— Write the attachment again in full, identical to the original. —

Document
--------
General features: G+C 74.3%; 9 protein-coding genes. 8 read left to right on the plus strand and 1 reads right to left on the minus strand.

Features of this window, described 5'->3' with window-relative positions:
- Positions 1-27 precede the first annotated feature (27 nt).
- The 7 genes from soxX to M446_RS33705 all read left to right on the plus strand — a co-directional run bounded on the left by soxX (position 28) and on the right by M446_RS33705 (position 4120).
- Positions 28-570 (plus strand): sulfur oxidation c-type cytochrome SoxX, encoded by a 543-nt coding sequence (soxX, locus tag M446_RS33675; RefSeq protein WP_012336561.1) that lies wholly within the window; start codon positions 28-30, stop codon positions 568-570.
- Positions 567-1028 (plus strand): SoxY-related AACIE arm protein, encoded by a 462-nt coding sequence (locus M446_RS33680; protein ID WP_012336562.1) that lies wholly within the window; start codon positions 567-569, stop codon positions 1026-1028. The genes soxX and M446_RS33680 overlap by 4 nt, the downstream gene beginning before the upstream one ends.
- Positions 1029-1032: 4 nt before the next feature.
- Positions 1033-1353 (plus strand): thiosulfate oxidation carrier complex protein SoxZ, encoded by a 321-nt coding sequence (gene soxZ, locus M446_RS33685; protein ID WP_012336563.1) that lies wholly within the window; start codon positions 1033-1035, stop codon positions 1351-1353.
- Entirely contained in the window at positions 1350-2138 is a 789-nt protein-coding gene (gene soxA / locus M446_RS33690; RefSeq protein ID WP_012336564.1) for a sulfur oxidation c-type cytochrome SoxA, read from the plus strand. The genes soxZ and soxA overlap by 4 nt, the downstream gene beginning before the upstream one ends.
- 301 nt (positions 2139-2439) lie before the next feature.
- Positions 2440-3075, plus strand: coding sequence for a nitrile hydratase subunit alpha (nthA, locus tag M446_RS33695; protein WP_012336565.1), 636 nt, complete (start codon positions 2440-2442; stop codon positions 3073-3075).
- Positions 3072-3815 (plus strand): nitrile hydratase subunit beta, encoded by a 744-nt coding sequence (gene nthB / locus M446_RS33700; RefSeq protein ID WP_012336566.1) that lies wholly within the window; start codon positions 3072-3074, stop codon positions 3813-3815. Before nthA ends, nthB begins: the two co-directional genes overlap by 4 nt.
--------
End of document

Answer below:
General features: G+C 74.3%; 9 protein-coding genes. 8 read left to right on the plus strand and 1 reads right to left on the minus strand.

Features of this window, described 5'->3' with window-relative positions:
- Positions 1-27 precede the first annotated feature (27 nt).
- The 7 genes from soxX to M446_RS33705 all read left to right on the plus strand — a co-directional run bounded on the left by soxX (position 28) and on the right by M446_RS33705 (position 4120).
- Positions 28-570 (plus strand): sulfur oxidation c-type cytochrome SoxX, encoded by a 543-nt coding sequence (soxX, locus tag M446_RS33675; RefSeq protein WP_012336561.1) that lies wholly within the window; start codon positions 28-30, stop codon positions 568-570.
- Positions 567-1028 (plus strand): SoxY-related AACIE arm protein, encoded by a 462-nt coding sequence (locus M446_RS33680; protein ID WP_012336562.1) that lies wholly within the window; start codon positions 567-569, stop codon positions 1026-1028. The genes soxX and M446_RS33680 overlap by 4 nt, the downstream gene beginning before the upstream one ends.
- Positions 1029-1032: 4 nt before the next feature.
- Positions 1033-1353 (plus strand): thiosulfate oxidation carrier complex protein SoxZ, encoded by a 321-nt coding sequence (gene soxZ, locus M446_RS33685; protein ID WP_012336563.1) that lies wholly within the window; start codon positions 1033-1035, stop codon positions 1351-1353.
- Entirely contained in the window at positions 1350-2138 is a 789-nt protein-coding gene (gene soxA / locus M446_RS33690; RefSeq protein ID WP_012336564.1) for a sulfur oxidation c-type cytochrome SoxA, read from the plus strand. The genes soxZ and soxA overlap by 4 nt, the downstream gene beginning before the upstream one ends.
- 301 nt (positions 2139-2439) lie before the next feature.
- Positions 2440-3075, plus strand: coding sequence for a nitrile hydratase subunit alpha (nthA, locus tag M446_RS33695; protein WP_012336565.1), 636 nt, complete (start codon positions 2440-2442; stop codon positions 3073-3075).
- Positions 3072-3815 (plus strand): nitrile hydratase subunit beta, encoded by a 744-nt coding sequence (gene nthB / locus M446_RS33700; RefSeq protein ID WP_012336566.1) that lies wholly within the window; start codon positions 3072-3074, stop codon positions 3813-3815. Before nthA ends, nthB begins: the two co-directional genes overlap by 4 nt.